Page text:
Thursday, October 30, 2014

Happy Wife, Happy Life

Have you ever heard the saying, "Happy Wife, Happy Life."? It's this idea that some men-- generally older-- will relate that a man's happiness, being a simple thing, largely hinges on his wife's happiness, which is much more complicated. What they will tell you is that the sooner you learn to just say "Yes, Dear", the better your marriage, and overall, your life, will be.

While I don't think Zack actively subscribed to this theory, much of the time, he essentially lived it. Zack was a very unselfish person, due to low self-esteem. He didn't seem to believe that he deserved anything, and so he spent very little time wanting for anything. Because of this, he largely let me have what I wanted, whether it was the decision as to what restaurant we were going to eat at, or how things would be arranged in the kitchen, or something I wanted to buy.

Zack and I had a lot of problems-- a lot, a lot. But I do sort of think it was this principle that was a big part of why our marriage lasted as long as it did.

Many men-- and women-- find the "Happy Wife, Happy Life" concept to be downright insulting. That a man who learns to defer will always feel resentful and controlled.

I'm not saying it works for everyone. I'm not even saying it works for anyone, all of the time. But what I'll say is this: I'm reasonably sure that it's what I want, in the long run.

Dan does not subscribe to this philosophy. He has a very strong distaste for authority and craves an egalitarianism in our relationship that, I don't know. It's not up my ally. I suspect-- more than suspect, really-- that he thinks it's morally wrong that I don't want to be on exactly equal footing.

What I would say to him-- or to anyone who found this whole concept to be offensive-- is that it's fairly well accepted that some people lend themselves more to a follower role in life, and some people lend themselves more to a leader role. As someone who generally thinks of themselves as a leader-- and I understand that most people do, even though the natural state would be that there would have to be more followers-- I find it fairly frustrating to be in a relationship with another leader.

I'm not at all sure if my relationship with Dan would have been appealing at all if we hadn't first met in this very clear leader-follower dynamic: I was literally his boss at his first job. That only accounted for the first six months of our friendship, but for a long time, things sort of adhered to that. He was younger than me, and often asking for my advice about things. He admired me writing and, often, my knowledge. When things first started to get romantic between us, he very much stayed in this follower role that, I think, was a big part of why things worked. I feel very confident in the leader role, and I felt very happy asking for what I wanted, or walking away when I wanted to.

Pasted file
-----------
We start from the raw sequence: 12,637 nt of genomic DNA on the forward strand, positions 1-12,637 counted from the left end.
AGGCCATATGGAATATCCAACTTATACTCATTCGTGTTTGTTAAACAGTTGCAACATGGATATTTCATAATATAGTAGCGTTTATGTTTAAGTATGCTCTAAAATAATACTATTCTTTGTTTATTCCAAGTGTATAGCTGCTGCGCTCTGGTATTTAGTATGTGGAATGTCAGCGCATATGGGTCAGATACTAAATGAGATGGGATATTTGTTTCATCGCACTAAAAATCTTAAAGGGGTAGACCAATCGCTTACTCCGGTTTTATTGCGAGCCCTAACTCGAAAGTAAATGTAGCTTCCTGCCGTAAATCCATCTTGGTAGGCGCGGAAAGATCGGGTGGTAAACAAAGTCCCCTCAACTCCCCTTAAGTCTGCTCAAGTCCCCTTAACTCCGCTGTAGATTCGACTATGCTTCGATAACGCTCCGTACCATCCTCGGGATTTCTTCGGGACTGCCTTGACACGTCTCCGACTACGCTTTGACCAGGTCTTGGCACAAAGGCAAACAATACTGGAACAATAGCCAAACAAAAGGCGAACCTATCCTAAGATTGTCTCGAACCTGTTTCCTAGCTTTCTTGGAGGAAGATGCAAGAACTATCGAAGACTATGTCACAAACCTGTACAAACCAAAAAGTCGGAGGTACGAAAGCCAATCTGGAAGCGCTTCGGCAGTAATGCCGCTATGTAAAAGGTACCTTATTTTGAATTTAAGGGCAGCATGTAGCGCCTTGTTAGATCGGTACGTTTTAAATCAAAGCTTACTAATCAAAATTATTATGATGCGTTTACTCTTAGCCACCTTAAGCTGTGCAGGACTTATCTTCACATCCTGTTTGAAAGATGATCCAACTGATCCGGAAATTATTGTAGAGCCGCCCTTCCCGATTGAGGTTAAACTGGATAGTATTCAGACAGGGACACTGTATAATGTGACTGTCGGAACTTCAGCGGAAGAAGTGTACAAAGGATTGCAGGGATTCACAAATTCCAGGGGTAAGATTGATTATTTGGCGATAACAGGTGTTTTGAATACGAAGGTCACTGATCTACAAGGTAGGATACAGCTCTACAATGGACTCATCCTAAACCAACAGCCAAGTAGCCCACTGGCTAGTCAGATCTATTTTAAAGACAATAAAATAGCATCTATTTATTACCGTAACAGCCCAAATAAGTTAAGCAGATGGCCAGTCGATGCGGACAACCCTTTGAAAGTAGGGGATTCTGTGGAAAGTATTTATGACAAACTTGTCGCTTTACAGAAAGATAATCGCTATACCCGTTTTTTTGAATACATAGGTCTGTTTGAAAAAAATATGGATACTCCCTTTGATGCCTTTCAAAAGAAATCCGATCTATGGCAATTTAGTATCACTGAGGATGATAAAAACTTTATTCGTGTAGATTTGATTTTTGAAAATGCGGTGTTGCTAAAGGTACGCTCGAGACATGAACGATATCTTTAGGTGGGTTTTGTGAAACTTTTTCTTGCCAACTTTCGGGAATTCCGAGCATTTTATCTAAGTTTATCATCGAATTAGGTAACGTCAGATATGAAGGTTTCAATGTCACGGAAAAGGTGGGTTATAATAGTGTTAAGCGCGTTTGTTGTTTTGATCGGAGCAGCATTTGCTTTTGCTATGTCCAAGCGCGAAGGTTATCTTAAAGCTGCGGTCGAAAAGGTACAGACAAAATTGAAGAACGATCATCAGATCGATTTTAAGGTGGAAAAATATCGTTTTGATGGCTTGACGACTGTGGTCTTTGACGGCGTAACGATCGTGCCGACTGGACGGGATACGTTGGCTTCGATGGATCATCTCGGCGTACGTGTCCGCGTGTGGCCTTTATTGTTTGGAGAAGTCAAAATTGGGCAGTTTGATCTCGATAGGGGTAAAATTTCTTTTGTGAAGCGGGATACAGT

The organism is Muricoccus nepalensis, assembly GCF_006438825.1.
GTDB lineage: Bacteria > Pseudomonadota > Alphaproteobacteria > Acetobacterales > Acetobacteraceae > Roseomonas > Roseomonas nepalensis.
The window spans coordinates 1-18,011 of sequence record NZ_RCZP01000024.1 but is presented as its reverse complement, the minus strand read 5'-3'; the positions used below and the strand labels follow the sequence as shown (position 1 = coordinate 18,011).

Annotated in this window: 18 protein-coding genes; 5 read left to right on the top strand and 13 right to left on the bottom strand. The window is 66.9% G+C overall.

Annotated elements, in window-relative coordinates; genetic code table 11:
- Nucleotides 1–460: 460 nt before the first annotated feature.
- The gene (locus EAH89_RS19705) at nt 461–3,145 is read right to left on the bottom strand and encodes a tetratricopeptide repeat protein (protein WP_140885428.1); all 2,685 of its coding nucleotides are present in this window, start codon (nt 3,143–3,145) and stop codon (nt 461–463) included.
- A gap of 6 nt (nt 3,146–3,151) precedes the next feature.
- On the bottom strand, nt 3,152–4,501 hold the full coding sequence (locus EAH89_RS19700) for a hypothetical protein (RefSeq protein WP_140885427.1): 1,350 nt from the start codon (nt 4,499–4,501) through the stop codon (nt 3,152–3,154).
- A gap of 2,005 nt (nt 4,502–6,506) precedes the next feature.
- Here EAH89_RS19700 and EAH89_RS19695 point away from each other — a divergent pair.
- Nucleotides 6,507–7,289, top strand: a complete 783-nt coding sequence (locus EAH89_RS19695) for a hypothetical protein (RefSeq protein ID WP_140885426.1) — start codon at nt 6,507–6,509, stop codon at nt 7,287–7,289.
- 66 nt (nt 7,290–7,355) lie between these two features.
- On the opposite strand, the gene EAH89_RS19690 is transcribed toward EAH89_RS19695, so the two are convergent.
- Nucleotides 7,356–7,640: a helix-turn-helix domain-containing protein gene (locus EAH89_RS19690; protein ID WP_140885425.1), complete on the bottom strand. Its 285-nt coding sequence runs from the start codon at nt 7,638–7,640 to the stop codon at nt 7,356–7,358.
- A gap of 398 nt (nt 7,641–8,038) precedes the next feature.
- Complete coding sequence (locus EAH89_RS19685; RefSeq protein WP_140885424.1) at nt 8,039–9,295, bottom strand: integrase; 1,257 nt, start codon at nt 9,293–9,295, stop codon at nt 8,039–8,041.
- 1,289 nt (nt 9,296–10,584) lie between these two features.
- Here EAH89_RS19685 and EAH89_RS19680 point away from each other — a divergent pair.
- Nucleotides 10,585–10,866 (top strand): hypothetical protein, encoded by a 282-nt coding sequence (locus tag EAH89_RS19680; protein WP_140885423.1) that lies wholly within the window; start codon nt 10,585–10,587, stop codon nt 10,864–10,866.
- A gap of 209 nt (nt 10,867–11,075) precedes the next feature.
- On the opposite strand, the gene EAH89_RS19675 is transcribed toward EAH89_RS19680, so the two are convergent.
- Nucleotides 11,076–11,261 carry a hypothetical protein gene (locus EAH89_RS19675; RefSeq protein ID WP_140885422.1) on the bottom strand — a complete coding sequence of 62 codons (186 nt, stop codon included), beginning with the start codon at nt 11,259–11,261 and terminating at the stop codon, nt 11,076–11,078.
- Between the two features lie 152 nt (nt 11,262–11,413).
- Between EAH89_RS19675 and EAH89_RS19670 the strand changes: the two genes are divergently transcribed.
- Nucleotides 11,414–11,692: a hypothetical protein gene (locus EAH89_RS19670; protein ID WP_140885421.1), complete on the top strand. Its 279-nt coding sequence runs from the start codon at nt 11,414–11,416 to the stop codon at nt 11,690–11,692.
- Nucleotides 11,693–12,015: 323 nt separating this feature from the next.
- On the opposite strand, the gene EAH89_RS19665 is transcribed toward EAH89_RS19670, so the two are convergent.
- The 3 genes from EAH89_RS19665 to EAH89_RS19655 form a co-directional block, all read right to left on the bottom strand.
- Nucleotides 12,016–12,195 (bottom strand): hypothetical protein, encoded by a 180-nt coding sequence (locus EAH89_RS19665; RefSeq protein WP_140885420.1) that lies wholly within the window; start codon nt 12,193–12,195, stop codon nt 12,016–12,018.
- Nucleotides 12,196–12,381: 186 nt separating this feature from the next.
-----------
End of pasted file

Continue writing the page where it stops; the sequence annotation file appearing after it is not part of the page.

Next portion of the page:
I think it's Dan's perception that I'm the one whose done all the changing in our relationship, which is why we haven't been able to maintain the happiness we felt when we were first together. For the most part, that's probably true: I have changed more than he has. Or at least, I have shifted from one side of my personality to another more than he has.

But a lot of that has been in response to his more or less sudden demands to be treated as an equal partner. I get it-- it's one thing to have a fling where you play a subordinate. It's another thing to live like that forever.

Never the less, his "leader" side is coming out. And anyone will tell you, two leaders is a recipe for disaster.

I work now in marketing at a Retirement Community. There's this man there who has this girlfriend that lives there-- I don't know how long ago they met or how long they've been dating. Their apartments were down the hall from one another. They live in assisted living, so neither of them is a completely independent person, physically.

I've spoken, a few times, to the girlfriend, but he is a very quiet man. Basically the only words I've ever heard come out of his mouth are asking about her, saying he's waiting for her, telling me where she is. I don't honestly think he's completely all there anymore, but it's like what's left of his mind focused on her as his only concern.

He's very smiley. He's quiet and smiley and he follows her around quietly and smiles because he's with her. Tries to buy her lunch even thought the staff is supposed to make sure they keep their money very separate.

Since Dan and I started getting back, I came to this place, emotionally, where I couldn't really stand the idea of love. People in love are frustrating to me. Movies about it are a waste of time. Love songs are just lies.

This man and this's the only relationship I've seen in a long time that has made me think, "That's what I want."

She had a stroke last week. She's had several, so at first it seemed she would be coming back from the hospice facility she'd been moved to. Now, it's clear she isn't. The rumor circulating today is that she may have already died.

The only thing I really know about this man is how much he loves her. That might be the only thing left to know about him, unless you'd known him from earlier in his life. And now, she is gone.

I haven't worked at this place very long-- three and a half months now-- but there have been a half dozen deaths. This is the first one to hit me really hard. This is the first one leaving something behind, this way.

Something understated. Something special. Something I wanted to have one day.

Day 17. On with it.